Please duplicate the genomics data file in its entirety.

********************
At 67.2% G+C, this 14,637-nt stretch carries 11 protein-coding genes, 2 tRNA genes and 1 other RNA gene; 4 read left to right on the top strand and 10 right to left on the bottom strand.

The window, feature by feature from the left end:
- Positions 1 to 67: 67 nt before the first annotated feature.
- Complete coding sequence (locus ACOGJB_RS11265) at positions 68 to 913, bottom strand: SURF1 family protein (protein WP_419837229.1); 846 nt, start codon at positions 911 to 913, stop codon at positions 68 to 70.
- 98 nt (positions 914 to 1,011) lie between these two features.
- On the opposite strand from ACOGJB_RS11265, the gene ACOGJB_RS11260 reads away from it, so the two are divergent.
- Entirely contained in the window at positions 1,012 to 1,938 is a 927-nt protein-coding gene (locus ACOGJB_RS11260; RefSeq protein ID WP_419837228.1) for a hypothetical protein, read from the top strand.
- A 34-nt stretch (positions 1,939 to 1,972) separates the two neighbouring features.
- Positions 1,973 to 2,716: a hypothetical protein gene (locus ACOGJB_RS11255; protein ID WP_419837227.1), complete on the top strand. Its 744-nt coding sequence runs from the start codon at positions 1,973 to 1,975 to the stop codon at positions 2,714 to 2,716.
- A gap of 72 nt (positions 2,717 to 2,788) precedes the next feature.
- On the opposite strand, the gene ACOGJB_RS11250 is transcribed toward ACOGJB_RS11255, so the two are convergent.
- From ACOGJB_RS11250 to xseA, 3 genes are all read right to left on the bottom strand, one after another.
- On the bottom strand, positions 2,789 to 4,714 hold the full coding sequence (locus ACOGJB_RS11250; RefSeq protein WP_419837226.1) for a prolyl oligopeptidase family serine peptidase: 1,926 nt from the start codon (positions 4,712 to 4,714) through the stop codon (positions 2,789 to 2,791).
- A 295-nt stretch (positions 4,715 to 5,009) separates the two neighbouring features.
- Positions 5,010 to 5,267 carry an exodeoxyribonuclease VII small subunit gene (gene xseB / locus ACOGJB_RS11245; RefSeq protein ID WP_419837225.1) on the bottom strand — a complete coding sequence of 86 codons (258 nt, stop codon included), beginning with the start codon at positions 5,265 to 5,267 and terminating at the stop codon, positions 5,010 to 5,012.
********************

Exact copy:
At 67.2% G+C, this 14,637-nt stretch carries 11 protein-coding genes, 2 tRNA genes and 1 other RNA gene; 4 read left to right on the top strand and 10 right to left on the bottom strand.

The window, feature by feature from the left end:
- Positions 1 to 67: 67 nt before the first annotated feature.
- Complete coding sequence (locus ACOGJB_RS11265) at positions 68 to 913, bottom strand: SURF1 family protein (protein WP_419837229.1); 846 nt, start codon at positions 911 to 913, stop codon at positions 68 to 70.
- 98 nt (positions 914 to 1,011) lie between these two features.
- On the opposite strand from ACOGJB_RS11265, the gene ACOGJB_RS11260 reads away from it, so the two are divergent.
- Entirely contained in the window at positions 1,012 to 1,938 is a 927-nt protein-coding gene (locus ACOGJB_RS11260; RefSeq protein ID WP_419837228.1) for a hypothetical protein, read from the top strand.
- A 34-nt stretch (positions 1,939 to 1,972) separates the two neighbouring features.
- Positions 1,973 to 2,716: a hypothetical protein gene (locus ACOGJB_RS11255; protein ID WP_419837227.1), complete on the top strand. Its 744-nt coding sequence runs from the start codon at positions 1,973 to 1,975 to the stop codon at positions 2,714 to 2,716.
- A gap of 72 nt (positions 2,717 to 2,788) precedes the next feature.
- On the opposite strand, the gene ACOGJB_RS11250 is transcribed toward ACOGJB_RS11255, so the two are convergent.
- From ACOGJB_RS11250 to xseA, 3 genes are all read right to left on the bottom strand, one after another.
- On the bottom strand, positions 2,789 to 4,714 hold the full coding sequence (locus ACOGJB_RS11250; RefSeq protein WP_419837226.1) for a prolyl oligopeptidase family serine peptidase: 1,926 nt from the start codon (positions 4,712 to 4,714) through the stop codon (positions 2,789 to 2,791).
- A 295-nt stretch (positions 4,715 to 5,009) separates the two neighbouring features.
- Positions 5,010 to 5,267 carry an exodeoxyribonuclease VII small subunit gene (gene xseB / locus ACOGJB_RS11245; RefSeq protein ID WP_419837225.1) on the bottom strand — a complete coding sequence of 86 codons (258 nt, stop codon included), beginning with the start codon at positions 5,265 to 5,267 and terminating at the stop codon, positions 5,010 to 5,012.